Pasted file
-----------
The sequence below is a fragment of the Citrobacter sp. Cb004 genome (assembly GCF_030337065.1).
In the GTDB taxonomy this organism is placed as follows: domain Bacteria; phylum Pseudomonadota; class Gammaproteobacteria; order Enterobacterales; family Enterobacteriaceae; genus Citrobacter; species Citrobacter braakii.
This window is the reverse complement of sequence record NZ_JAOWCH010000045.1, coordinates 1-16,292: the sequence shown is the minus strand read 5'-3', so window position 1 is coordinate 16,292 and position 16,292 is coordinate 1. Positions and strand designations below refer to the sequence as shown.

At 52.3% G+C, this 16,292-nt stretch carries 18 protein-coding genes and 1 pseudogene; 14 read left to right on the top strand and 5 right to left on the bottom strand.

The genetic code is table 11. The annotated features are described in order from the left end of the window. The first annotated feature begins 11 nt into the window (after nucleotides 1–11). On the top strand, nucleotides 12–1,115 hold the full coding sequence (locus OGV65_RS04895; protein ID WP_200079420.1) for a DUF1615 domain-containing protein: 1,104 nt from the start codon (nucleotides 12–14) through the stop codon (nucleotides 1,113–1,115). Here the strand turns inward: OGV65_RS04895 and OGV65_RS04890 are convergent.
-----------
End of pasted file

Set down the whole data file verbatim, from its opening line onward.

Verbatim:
The sequence below is a fragment of the Citrobacter sp. Cb004 genome (assembly GCF_030337065.1).
In the GTDB taxonomy this organism is placed as follows: domain Bacteria; phylum Pseudomonadota; class Gammaproteobacteria; order Enterobacterales; family Enterobacteriaceae; genus Citrobacter; species Citrobacter braakii.
This window is the reverse complement of sequence record NZ_JAOWCH010000045.1, coordinates 1-16,292: the sequence shown is the minus strand read 5'-3', so window position 1 is coordinate 16,292 and position 16,292 is coordinate 1. Positions and strand designations below refer to the sequence as shown.

At 52.3% G+C, this 16,292-nt stretch carries 18 protein-coding genes and 1 pseudogene; 14 read left to right on the top strand and 5 right to left on the bottom strand.

The genetic code is table 11. The annotated features are described in order from the left end of the window. The first annotated feature begins 11 nt into the window (after nucleotides 1–11). On the top strand, nucleotides 12–1,115 hold the full coding sequence (locus OGV65_RS04895; protein ID WP_200079420.1) for a DUF1615 domain-containing protein: 1,104 nt from the start codon (nucleotides 12–14) through the stop codon (nucleotides 1,113–1,115). Here the strand turns inward: OGV65_RS04895 and OGV65_RS04890 are convergent.